Total Knee Arthroplasty in Freestanding Ambulatory Surgery Centers: 5-Year Retrospective Chart Review of 90-Day Postsurgical Outcomes and Health Care Resource Utilization.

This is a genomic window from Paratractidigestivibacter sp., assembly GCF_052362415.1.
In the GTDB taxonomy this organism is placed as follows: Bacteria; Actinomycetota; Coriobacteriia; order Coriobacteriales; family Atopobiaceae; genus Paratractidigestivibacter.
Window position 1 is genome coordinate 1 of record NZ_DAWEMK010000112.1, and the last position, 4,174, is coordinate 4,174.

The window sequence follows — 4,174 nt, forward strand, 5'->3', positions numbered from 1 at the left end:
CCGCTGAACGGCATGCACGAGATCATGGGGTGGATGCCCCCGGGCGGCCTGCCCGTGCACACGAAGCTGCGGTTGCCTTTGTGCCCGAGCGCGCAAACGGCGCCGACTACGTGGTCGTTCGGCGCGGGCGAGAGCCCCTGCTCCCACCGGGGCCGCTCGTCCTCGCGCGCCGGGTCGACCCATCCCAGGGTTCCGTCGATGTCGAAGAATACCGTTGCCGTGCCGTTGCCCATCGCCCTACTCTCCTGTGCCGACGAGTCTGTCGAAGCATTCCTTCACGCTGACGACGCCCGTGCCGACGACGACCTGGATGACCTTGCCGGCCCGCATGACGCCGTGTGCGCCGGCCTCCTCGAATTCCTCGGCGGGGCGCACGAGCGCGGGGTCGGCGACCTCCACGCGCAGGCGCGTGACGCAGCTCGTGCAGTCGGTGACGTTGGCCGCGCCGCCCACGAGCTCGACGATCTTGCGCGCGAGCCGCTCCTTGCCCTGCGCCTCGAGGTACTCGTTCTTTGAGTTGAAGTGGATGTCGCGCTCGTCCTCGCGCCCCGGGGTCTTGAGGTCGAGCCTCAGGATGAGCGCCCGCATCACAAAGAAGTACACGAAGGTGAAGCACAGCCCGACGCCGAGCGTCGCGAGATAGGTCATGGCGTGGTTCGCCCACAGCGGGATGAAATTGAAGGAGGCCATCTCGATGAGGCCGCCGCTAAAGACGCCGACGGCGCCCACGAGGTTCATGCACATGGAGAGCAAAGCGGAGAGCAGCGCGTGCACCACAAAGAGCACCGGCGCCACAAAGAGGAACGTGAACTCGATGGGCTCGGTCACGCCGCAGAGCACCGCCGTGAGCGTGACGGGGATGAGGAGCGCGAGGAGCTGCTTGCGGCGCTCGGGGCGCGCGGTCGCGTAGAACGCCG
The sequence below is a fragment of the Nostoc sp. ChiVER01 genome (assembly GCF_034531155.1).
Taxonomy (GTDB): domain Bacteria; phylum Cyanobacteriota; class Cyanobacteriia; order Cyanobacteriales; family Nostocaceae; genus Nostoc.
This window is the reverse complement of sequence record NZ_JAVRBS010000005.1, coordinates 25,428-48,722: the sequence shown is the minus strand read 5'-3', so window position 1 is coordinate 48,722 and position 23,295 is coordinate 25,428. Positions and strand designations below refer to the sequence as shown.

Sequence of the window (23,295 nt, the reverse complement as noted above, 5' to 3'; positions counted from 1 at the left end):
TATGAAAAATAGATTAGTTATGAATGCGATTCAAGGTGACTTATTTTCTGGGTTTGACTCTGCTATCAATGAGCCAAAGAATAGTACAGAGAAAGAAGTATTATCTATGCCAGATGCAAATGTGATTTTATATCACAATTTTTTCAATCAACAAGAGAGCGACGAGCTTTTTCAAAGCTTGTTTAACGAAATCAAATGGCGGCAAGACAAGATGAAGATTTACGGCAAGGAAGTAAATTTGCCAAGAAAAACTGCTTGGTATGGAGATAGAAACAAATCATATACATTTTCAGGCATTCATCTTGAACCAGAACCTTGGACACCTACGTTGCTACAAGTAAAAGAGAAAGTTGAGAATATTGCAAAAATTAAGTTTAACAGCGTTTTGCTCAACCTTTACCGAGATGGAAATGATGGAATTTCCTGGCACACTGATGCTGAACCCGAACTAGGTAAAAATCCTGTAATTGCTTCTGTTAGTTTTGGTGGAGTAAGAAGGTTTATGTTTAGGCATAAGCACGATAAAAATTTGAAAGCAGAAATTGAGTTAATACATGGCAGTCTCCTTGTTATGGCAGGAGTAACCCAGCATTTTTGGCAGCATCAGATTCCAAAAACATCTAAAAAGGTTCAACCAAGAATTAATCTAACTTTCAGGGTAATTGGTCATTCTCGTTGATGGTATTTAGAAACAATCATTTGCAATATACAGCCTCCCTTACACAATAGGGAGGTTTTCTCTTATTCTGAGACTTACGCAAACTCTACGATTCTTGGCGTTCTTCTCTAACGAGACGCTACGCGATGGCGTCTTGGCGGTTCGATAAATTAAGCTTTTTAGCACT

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Migration of total knee arthroplasty (TKA) procedures from the inpatient setting to outpatient venues, especially freestanding ambulatory surgery centers (ASCs), requires the use of reliable patient selection algorithms and standardized perioperative pathways to facilitate favorable outcomes for patients.This retrospective chart review included consecutive TKA procedures performed over a 5-year period between January 2014 and January 2019 at 2 freestanding ASCs. The patient selection algorithm was developed on the basis of patient comorbidities to minimize the potential for adverse events. All procedures were performed by one of eight orthopedic surgeons who were identified a priori as adhering to similar multimodal pain management regimens, including the use of spinal anesthesia, general or monitored-care anesthesia, adductor canal blocks, pericapsular injection of liposomal bupivacaine, nonsteroidal anti-inflammatory drugs, gabapentin, tramadol, acetaminophen, and oxycodone on an as-needed basis. Outcomes, including surgical complications, healthcare resource utilization (HCRU), and patient satisfaction, were measured before discharge and at a 90-day follow-up visit.Four hundred thirty-nine TKA procedures in 386 patients were identified for inclusion. Of these patients, 115 (29.8%) were performed in patients with the American Society of Anesthesiologists physical status IIIa. Mean (standard deviation) length of stay at the ASC was 500 (107) minutes, including 136 (47) minutes of surgery and 201 (78) minutes to ambulation. The overall rates of surgical complications and 90-day hospital admissions were low (1.4% and 0.7%, respectively), as was the need for additional HCRU, including additional surgical procedures related to index surgery, emergency department visits, and unplanned clinic visits or calls. At the 90-day follow-up visit, 96% of patients reported being pleased with their outcomes.With careful patient selection, standardized perioperative pathways, and multimodal analgesia protocols, TKA procedures can be performed in the ASC setting with low complication rates, minimal postdischarge HCRU, and high rates of patient satisfaction.III.

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